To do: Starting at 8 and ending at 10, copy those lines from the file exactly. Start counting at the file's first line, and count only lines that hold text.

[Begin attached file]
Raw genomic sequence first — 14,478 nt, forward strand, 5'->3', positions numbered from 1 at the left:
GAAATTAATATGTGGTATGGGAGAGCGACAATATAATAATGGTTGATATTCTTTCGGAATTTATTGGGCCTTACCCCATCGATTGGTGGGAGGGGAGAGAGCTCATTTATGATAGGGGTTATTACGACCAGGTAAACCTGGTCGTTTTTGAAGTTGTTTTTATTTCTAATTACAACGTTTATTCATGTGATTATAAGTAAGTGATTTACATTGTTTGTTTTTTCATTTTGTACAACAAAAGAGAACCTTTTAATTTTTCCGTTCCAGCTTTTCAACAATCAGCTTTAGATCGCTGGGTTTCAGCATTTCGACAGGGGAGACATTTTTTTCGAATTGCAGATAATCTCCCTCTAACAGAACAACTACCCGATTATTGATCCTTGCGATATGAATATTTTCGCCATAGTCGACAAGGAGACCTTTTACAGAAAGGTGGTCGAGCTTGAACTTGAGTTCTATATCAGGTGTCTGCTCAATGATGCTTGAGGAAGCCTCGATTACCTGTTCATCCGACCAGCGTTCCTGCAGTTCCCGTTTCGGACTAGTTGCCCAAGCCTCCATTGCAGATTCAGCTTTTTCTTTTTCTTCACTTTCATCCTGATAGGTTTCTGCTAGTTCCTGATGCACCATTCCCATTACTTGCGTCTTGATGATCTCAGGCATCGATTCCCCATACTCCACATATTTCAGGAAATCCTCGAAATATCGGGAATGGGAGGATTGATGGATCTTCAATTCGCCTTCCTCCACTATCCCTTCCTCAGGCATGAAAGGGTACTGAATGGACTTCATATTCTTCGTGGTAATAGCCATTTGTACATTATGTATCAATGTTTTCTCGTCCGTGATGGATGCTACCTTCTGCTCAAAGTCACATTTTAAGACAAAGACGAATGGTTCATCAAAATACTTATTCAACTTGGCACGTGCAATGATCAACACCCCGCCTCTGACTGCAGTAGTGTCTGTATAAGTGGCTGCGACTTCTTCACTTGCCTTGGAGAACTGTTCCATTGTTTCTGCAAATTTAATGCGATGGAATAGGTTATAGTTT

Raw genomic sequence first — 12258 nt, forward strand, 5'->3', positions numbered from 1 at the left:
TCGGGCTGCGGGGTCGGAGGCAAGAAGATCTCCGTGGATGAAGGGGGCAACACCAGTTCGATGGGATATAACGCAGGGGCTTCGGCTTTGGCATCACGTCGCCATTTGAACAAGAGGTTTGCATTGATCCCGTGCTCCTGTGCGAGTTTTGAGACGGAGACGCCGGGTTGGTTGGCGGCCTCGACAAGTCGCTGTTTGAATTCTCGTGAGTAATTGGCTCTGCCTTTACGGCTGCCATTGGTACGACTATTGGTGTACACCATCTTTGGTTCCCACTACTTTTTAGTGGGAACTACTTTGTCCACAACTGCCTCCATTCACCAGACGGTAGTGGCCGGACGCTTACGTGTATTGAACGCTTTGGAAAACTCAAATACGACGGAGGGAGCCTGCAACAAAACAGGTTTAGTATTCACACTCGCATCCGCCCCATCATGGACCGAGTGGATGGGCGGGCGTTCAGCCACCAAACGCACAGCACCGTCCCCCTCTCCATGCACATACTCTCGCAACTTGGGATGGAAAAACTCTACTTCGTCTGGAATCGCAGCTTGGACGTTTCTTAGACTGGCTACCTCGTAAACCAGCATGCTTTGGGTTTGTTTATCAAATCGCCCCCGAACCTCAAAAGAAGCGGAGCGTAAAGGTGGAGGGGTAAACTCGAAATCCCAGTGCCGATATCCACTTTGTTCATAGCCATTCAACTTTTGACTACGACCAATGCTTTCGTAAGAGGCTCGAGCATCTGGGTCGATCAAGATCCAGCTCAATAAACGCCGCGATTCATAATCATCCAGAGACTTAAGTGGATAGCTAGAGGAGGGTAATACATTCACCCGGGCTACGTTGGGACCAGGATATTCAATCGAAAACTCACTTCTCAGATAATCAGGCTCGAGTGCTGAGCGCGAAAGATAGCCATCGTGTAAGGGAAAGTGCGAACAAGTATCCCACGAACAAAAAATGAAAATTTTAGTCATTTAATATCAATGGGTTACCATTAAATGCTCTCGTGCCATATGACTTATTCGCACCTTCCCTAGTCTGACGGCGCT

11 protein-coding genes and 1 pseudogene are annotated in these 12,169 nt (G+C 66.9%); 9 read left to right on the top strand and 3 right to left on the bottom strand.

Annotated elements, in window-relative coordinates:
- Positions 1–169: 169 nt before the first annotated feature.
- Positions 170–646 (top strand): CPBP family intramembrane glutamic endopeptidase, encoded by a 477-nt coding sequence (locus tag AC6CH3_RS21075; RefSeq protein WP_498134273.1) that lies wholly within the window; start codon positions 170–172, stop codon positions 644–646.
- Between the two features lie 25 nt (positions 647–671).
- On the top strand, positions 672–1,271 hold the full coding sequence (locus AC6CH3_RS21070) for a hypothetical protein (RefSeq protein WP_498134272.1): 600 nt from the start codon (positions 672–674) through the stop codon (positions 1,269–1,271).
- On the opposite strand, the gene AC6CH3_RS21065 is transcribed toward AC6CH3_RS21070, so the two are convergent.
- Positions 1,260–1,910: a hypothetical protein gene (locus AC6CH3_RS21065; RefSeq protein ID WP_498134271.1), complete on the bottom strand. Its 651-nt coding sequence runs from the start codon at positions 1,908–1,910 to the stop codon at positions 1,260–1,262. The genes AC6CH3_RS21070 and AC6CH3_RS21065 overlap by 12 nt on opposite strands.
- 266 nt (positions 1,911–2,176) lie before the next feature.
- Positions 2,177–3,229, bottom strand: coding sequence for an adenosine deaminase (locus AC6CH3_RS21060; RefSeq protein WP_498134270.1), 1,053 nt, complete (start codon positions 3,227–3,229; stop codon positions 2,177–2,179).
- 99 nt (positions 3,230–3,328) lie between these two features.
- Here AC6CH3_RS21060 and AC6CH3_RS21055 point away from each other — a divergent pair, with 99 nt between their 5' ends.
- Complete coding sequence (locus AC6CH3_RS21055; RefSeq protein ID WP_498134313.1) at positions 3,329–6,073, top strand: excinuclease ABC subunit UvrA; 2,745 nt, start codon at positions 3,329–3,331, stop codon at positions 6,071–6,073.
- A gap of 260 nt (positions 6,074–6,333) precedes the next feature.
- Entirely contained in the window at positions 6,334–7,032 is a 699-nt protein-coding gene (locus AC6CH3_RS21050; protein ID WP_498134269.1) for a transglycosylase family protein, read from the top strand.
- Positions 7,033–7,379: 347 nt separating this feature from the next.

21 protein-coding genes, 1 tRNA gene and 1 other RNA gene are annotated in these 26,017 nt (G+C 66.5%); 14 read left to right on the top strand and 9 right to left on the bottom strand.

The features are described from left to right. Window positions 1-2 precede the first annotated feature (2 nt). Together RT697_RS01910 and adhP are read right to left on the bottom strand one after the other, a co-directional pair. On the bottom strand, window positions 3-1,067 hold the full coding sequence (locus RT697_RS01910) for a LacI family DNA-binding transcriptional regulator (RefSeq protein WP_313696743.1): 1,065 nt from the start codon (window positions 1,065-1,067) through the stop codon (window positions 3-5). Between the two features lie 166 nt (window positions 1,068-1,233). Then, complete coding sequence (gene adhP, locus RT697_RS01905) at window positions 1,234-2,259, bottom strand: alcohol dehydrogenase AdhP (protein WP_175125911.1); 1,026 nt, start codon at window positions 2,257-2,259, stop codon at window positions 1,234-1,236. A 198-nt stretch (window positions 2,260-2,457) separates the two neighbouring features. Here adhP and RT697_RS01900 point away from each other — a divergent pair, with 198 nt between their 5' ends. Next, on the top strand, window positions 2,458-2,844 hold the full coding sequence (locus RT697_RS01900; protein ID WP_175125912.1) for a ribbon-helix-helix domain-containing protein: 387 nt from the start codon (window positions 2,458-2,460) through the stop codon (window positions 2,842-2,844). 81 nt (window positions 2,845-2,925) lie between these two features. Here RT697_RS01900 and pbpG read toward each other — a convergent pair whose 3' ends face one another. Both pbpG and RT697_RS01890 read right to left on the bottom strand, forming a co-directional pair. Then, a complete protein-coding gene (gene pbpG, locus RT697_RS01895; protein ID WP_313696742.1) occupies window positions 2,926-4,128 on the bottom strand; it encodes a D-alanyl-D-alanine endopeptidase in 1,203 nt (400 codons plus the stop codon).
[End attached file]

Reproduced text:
- Positions 170–646 (top strand): CPBP family intramembrane glutamic endopeptidase, encoded by a 477-nt coding sequence (locus tag AC6CH3_RS21075; RefSeq protein WP_498134273.1) that lies wholly within the window; start codon positions 170–172, stop codon positions 644–646.
- Between the two features lie 25 nt (positions 647–671).
- On the top strand, positions 672–1,271 hold the full coding sequence (locus AC6CH3_RS21070) for a hypothetical protein (RefSeq protein WP_498134272.1): 600 nt from the start codon (positions 672–674) through the stop codon (positions 1,269–1,271).